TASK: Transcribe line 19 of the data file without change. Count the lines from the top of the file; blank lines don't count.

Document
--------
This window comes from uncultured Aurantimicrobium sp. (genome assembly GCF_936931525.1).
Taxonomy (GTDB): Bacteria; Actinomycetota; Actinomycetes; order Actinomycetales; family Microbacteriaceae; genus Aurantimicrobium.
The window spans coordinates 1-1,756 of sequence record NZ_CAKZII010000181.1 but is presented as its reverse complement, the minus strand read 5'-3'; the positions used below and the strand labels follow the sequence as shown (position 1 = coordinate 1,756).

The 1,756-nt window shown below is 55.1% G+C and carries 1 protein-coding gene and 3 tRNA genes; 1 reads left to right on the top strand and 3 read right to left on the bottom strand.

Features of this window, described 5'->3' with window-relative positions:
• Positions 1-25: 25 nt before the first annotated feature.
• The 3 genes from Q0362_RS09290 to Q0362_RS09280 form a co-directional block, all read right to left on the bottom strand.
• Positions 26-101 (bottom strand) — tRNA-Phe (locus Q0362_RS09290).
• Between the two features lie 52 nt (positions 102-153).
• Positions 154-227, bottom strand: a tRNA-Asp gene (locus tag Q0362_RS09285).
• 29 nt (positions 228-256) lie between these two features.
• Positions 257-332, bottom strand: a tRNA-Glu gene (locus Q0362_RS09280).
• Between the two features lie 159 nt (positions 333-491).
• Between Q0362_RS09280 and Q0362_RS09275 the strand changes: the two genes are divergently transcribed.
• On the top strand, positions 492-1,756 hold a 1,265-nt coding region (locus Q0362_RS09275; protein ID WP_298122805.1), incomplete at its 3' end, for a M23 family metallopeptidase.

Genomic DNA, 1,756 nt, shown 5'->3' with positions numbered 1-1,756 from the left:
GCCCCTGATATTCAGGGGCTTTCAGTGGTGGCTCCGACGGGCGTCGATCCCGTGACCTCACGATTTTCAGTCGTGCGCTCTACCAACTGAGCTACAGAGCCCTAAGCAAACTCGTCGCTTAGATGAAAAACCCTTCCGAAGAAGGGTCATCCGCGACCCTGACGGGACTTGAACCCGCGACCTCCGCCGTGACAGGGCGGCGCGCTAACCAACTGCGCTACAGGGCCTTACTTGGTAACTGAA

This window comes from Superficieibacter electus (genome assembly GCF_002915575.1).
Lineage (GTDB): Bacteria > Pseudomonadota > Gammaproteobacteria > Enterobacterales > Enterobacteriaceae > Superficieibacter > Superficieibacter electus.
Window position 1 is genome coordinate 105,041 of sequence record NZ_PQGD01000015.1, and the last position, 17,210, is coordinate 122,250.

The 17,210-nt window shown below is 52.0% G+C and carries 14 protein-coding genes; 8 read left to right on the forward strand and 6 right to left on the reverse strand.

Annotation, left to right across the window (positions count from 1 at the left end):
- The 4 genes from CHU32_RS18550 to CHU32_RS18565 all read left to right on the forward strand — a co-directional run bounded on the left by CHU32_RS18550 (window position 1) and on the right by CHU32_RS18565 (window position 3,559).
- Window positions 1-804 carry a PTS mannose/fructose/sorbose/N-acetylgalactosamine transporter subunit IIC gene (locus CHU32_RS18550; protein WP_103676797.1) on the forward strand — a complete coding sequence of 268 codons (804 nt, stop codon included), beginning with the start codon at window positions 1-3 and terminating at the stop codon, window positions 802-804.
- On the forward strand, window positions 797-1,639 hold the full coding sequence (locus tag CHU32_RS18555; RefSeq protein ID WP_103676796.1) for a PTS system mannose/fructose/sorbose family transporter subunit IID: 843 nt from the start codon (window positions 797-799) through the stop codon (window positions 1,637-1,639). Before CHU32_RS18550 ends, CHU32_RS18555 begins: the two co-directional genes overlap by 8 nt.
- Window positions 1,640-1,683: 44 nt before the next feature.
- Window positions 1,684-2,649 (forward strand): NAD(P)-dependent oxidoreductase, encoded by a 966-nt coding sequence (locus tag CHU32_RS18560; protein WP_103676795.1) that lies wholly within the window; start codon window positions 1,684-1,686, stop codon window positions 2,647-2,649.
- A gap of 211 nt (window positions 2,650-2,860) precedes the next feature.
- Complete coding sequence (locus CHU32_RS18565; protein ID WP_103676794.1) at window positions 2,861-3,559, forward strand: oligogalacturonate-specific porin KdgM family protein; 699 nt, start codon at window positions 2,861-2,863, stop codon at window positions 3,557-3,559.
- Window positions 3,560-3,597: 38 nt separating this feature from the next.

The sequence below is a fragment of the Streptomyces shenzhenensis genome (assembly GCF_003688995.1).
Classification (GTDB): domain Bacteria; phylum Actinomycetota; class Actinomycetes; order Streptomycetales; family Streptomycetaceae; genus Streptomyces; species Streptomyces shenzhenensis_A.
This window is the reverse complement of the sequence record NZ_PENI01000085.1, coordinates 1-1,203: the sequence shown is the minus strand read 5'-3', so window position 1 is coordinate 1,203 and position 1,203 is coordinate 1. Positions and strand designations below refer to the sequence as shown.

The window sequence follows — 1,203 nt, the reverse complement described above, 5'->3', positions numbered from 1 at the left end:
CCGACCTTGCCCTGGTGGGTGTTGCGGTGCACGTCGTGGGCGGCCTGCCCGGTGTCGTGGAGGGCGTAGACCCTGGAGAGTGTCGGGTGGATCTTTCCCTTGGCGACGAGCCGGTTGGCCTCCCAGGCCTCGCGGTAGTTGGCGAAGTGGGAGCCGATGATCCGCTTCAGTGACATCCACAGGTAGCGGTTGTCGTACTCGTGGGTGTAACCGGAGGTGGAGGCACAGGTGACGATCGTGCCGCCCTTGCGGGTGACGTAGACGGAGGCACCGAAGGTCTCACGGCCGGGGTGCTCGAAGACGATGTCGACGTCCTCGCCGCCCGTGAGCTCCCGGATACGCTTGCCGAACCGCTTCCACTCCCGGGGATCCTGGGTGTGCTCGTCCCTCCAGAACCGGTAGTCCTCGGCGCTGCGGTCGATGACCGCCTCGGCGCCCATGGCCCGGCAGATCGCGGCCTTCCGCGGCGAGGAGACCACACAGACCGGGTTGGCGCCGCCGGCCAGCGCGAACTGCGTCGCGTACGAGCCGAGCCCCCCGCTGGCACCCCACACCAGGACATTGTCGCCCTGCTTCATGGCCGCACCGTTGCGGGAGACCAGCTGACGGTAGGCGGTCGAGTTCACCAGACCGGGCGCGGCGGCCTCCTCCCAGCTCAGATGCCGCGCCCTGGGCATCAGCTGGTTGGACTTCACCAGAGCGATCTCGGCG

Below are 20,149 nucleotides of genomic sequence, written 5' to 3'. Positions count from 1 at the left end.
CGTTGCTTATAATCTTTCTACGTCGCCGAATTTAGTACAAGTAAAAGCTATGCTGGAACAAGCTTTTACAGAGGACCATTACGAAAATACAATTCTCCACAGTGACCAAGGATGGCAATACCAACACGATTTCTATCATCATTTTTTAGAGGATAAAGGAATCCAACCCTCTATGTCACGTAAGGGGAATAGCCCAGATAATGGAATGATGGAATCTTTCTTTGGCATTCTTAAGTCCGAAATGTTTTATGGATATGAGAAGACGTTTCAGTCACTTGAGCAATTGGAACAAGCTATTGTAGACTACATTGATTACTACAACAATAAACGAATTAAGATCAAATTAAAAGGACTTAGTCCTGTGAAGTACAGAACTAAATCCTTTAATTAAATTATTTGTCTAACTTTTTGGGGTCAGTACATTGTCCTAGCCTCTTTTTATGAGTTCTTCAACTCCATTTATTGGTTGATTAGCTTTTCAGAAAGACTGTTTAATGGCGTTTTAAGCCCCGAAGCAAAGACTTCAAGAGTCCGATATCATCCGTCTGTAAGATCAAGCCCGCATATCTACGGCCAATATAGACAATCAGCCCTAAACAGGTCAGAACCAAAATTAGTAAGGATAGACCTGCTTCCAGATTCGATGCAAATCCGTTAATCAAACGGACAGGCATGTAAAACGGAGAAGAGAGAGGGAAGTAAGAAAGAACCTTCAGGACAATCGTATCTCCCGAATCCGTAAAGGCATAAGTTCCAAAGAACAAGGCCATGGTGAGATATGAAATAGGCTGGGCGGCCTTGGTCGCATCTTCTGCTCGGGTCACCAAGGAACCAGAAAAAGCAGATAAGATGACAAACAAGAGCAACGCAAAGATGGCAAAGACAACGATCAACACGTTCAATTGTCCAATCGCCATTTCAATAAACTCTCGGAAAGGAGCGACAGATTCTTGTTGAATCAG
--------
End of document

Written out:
Lineage (GTDB): Bacteria > Pseudomonadota > Gammaproteobacteria > Enterobacterales > Enterobacteriaceae > Superficieibacter > Superficieibacter electus.